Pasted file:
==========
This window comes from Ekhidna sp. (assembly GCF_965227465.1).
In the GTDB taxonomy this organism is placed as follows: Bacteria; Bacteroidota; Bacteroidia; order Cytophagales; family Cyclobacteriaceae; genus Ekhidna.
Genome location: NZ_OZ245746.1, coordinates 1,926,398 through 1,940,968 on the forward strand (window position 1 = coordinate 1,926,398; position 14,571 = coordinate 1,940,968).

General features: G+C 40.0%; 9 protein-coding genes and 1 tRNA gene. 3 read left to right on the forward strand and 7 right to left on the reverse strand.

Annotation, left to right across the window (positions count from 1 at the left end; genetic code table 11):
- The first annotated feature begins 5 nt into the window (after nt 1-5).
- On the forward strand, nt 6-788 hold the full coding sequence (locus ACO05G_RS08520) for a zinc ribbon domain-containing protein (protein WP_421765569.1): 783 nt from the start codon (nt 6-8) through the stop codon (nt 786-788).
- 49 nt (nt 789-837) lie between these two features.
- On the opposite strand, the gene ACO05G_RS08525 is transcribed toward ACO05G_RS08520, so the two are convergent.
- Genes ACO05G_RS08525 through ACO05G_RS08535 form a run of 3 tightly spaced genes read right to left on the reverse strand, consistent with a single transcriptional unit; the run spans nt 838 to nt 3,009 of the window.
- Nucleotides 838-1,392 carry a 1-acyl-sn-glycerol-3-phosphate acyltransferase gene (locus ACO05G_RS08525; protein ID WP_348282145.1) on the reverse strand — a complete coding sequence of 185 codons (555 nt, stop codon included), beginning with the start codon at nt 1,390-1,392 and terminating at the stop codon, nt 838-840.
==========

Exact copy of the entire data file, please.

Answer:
This window comes from Ekhidna sp. (assembly GCF_965227465.1).
In the GTDB taxonomy this organism is placed as follows: Bacteria; Bacteroidota; Bacteroidia; order Cytophagales; family Cyclobacteriaceae; genus Ekhidna.
Genome location: NZ_OZ245746.1, coordinates 1,926,398 through 1,940,968 on the forward strand (window position 1 = coordinate 1,926,398; position 14,571 = coordinate 1,940,968).

General features: G+C 40.0%; 9 protein-coding genes and 1 tRNA gene. 3 read left to right on the forward strand and 7 right to left on the reverse strand.

Annotation, left to right across the window (positions count from 1 at the left end; genetic code table 11):
- The first annotated feature begins 5 nt into the window (after nt 1-5).
- On the forward strand, nt 6-788 hold the full coding sequence (locus ACO05G_RS08520) for a zinc ribbon domain-containing protein (protein WP_421765569.1): 783 nt from the start codon (nt 6-8) through the stop codon (nt 786-788).
- 49 nt (nt 789-837) lie between these two features.
- On the opposite strand, the gene ACO05G_RS08525 is transcribed toward ACO05G_RS08520, so the two are convergent.
- Genes ACO05G_RS08525 through ACO05G_RS08535 form a run of 3 tightly spaced genes read right to left on the reverse strand, consistent with a single transcriptional unit; the run spans nt 838 to nt 3,009 of the window.
- Nucleotides 838-1,392 carry a 1-acyl-sn-glycerol-3-phosphate acyltransferase gene (locus ACO05G_RS08525; protein ID WP_348282145.1) on the reverse strand — a complete coding sequence of 185 codons (555 nt, stop codon included), beginning with the start codon at nt 1,390-1,392 and terminating at the stop codon, nt 838-840.